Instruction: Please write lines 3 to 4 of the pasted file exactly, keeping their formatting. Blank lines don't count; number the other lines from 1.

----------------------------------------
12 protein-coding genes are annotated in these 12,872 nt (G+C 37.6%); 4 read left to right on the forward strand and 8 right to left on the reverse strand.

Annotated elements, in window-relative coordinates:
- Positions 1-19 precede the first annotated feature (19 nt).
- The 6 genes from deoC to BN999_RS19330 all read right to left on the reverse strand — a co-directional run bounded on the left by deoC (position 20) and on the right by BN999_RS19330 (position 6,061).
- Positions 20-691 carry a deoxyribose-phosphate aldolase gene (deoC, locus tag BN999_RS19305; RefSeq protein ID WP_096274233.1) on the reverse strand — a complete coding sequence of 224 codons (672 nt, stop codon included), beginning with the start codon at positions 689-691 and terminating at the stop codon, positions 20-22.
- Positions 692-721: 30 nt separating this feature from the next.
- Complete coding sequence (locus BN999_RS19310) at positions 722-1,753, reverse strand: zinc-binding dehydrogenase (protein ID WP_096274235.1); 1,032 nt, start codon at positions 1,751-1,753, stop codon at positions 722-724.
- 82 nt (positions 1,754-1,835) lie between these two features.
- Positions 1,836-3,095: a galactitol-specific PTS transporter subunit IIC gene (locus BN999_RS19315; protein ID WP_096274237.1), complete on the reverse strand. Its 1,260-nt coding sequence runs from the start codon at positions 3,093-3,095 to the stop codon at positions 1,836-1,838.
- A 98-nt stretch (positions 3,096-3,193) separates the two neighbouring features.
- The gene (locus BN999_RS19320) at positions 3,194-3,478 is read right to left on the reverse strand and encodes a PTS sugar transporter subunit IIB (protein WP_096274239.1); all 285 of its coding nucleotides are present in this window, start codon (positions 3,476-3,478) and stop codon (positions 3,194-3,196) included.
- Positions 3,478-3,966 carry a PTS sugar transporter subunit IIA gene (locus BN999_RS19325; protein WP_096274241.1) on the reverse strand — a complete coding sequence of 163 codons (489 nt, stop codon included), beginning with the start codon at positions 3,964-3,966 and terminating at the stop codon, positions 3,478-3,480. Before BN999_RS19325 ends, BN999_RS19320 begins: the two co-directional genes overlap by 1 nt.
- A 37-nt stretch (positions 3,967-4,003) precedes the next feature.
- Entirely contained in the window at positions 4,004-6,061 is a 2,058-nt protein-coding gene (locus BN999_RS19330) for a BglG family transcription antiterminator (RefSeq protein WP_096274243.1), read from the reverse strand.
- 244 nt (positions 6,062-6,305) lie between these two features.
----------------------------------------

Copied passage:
- Positions 1-19 precede the first annotated feature (19 nt).
- The 6 genes from deoC to BN999_RS19330 all read right to left on the reverse strand — a co-directional run bounded on the left by deoC (position 20) and on the right by BN999_RS19330 (position 6,061).